My Random Video Ruminations – Month 1

As I said I a few weeks ago, when I returned to blogging from my holiday, I’ve decided to set up a video blog and a YouTube channel to host it. Well YouTube until I can get a decent independent site of my own running. Anyway here’s my first video, feel free to comment here, or on YouTube. Enjoy.


Friendships, and Changing Gender.

Around eight years ago I realised that to be able to keep living with myself I had to stop lying. I had to be honest with myself admit that I’m a girl, and change gender. It was that or die by my own hand. I knew that with the absolute certainty of those who’ve already tried multiple times. Since around six years ago there hasn’t been a day that I haven’t been relieved that I made that decision. So that leaves a very obvious question to be answered.

What about those first two years?

Those first two years were the hardest part of transitioning. The time period where every single part of it was terrifying, or upsetting, or just a plain struggle. Those were the years before laser hair removal had really started to work out. The years before hormone treatments had performed their magic. The years where I had not yet developed a personal sense of style, or any significant make-up skills (Though I’m quite certain that there are probably those who would say I still haven’t.) with which to present myself to the world. Those were the years where my mother and I had a fraught relationship. But most of all they were the years when I lost most of the people I thought were my friends.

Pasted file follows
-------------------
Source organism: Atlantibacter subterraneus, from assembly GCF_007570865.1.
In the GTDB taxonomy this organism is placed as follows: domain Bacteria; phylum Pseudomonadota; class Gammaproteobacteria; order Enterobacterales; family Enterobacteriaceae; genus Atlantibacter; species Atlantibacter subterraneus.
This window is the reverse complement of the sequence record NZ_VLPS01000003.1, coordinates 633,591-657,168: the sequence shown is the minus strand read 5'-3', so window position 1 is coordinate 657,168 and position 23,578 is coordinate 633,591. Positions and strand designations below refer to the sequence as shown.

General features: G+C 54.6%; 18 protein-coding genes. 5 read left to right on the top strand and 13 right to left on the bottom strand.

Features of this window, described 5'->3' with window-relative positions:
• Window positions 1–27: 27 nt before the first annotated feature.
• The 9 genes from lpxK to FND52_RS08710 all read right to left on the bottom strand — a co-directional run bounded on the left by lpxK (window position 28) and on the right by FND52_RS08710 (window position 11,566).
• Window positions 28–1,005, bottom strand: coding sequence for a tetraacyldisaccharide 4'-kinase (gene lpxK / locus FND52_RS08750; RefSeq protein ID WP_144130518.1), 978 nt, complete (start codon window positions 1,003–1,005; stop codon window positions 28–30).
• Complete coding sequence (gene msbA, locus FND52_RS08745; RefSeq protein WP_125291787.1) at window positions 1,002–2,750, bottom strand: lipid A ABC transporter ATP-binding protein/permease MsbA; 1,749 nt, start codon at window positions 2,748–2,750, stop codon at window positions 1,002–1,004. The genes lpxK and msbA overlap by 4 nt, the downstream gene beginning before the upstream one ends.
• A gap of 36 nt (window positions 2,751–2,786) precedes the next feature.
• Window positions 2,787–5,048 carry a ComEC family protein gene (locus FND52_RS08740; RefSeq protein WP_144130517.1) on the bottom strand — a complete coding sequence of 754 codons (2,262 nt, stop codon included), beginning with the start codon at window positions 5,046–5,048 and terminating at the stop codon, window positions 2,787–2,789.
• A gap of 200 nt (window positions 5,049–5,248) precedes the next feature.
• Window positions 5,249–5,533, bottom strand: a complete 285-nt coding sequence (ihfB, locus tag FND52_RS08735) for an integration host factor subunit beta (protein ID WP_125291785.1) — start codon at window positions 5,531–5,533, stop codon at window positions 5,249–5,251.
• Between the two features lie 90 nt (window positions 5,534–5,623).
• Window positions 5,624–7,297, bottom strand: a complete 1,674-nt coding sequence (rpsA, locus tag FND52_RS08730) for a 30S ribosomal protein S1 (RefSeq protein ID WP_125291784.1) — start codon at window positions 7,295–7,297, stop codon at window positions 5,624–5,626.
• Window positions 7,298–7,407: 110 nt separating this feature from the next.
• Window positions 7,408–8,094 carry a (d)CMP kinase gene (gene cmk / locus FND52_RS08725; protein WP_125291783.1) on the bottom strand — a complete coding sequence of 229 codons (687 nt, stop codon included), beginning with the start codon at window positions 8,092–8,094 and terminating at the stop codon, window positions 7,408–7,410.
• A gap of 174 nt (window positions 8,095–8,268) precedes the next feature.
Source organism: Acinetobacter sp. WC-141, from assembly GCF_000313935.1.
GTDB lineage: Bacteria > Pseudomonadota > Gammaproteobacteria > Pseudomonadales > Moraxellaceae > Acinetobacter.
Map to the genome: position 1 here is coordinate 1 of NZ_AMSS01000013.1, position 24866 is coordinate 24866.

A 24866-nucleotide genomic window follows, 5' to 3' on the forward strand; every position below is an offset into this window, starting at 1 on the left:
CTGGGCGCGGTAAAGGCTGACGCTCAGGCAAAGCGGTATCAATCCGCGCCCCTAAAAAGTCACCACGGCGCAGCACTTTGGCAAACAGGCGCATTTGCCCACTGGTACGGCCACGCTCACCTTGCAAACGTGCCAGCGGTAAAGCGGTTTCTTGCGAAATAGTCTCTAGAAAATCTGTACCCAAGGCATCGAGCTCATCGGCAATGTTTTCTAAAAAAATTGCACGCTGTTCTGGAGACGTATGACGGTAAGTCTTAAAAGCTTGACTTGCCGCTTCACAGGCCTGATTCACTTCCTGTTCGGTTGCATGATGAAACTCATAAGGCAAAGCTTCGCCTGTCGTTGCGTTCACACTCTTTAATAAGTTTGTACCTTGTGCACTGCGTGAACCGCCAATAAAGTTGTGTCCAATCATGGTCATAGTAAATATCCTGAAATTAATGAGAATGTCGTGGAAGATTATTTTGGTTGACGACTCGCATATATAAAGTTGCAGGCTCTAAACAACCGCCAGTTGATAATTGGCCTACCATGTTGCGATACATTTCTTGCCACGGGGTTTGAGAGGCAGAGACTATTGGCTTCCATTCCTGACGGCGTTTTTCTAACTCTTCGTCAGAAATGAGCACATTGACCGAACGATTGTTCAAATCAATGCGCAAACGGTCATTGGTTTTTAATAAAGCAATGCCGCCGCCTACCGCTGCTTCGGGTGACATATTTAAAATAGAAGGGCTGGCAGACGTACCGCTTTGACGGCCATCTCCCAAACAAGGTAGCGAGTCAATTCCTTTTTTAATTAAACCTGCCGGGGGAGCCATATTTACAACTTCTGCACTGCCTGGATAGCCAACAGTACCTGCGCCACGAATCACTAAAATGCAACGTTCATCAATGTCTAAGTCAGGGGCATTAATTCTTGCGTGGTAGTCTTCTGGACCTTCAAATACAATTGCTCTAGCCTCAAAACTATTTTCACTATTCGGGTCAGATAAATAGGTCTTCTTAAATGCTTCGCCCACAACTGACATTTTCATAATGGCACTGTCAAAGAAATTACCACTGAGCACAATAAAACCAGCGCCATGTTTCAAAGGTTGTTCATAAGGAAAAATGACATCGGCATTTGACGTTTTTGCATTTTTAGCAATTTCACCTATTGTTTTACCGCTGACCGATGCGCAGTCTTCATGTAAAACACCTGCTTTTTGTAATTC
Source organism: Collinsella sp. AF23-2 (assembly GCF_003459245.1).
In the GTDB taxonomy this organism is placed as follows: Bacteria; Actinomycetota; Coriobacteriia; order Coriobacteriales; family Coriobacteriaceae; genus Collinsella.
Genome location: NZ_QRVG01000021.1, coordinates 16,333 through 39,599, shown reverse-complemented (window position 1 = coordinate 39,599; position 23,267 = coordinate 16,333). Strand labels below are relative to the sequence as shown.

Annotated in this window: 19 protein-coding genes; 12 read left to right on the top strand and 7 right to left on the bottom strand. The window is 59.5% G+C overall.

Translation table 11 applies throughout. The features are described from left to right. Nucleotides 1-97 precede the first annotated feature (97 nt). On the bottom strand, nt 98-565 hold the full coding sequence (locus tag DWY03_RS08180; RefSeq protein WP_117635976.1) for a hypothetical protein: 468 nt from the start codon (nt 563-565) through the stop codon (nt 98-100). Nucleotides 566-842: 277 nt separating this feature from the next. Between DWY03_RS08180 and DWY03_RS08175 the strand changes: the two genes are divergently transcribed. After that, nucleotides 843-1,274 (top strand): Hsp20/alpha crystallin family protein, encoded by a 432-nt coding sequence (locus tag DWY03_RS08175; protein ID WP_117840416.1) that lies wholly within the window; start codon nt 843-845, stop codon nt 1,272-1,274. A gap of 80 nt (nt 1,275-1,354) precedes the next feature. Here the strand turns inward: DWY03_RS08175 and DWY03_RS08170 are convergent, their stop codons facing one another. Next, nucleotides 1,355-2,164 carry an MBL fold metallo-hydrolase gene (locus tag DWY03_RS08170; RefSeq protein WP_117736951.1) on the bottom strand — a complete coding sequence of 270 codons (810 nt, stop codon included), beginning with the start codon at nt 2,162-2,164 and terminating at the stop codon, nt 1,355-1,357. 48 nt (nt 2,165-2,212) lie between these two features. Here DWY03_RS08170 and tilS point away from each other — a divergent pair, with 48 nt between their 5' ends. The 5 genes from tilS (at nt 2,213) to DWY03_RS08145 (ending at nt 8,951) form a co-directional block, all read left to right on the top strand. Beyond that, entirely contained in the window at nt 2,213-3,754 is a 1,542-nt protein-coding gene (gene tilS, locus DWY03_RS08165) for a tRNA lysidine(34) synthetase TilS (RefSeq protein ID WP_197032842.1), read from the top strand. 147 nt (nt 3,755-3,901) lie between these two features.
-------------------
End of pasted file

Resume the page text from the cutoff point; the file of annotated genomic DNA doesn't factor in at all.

It felt like one day I was surrounded by people who cared about me, and the next…well there were a lot fewer. Of course that’s not actually wholly true. It took those two years, and a large chunk of the next couple too, for them all to drift away.

What I didn’t understand then, and what I’ve only started to understand recently is that they were never really my friends. And I don’t mean that the way you think. Sure some of them were just acquaintances who seemed like friends due to proximity based, pressure-cooker type relationships. But that’s not what I mean. What I mean is that they were never Amanda’s friends.

They’d spent, sometimes, anything up to five years getting to know the old, fake me. They were “his” friends, “his” confidants, “his” support network. They knew…let’s call him, in the manner of only the very “best” PSA’s, Jimmy, not this new strange person with too much facial hair, no breasts, weird dress sense, and a scrawny body, who was named Amanda. Some of them really tried. I have to give them their due. Some of them tried as hard as hell to stay in Amanda’s life. But of all the friends Jimmy had, only a handful would go on to become Amanda’s.

It’s hardly surprising, Amanda is definitely a lot different to Jimmy. For one thing, paradoxically she has bigger balls. Seriously, things that used to make Jimmy curl up and scream for mommy, just make Amanda bear her teeth, ready for a nice tasty bite of jugular.

Anyway, when I think about it now, with the passage of time reducing the pain to a distant memory, I’m grateful they didn’t stick around. You see transitioning was a crucible. It burnt away all the layers of fake which I’d built up over the years to hide away the real me. It forced me to become if not a grown-up then at the very least an adult. It made me take responsibility for my body, health, and life. But it also removed a great deal of the unnecessary from my life, not least of which were the friends who were just, okay.

I’ve learned that not everyone has friends who are amazing, wonderful, loving, supportive, and the types who’ll bury bodies with you (Good friends will only do the killing part, conveniently forgetting to help with the clean up afterward.). But now after transitioning, after losing so much of what I thought was mine, with everything, and everyone who was less than I deserved, I can finally say with certainty that I do.





A few small suggestions on transitioning.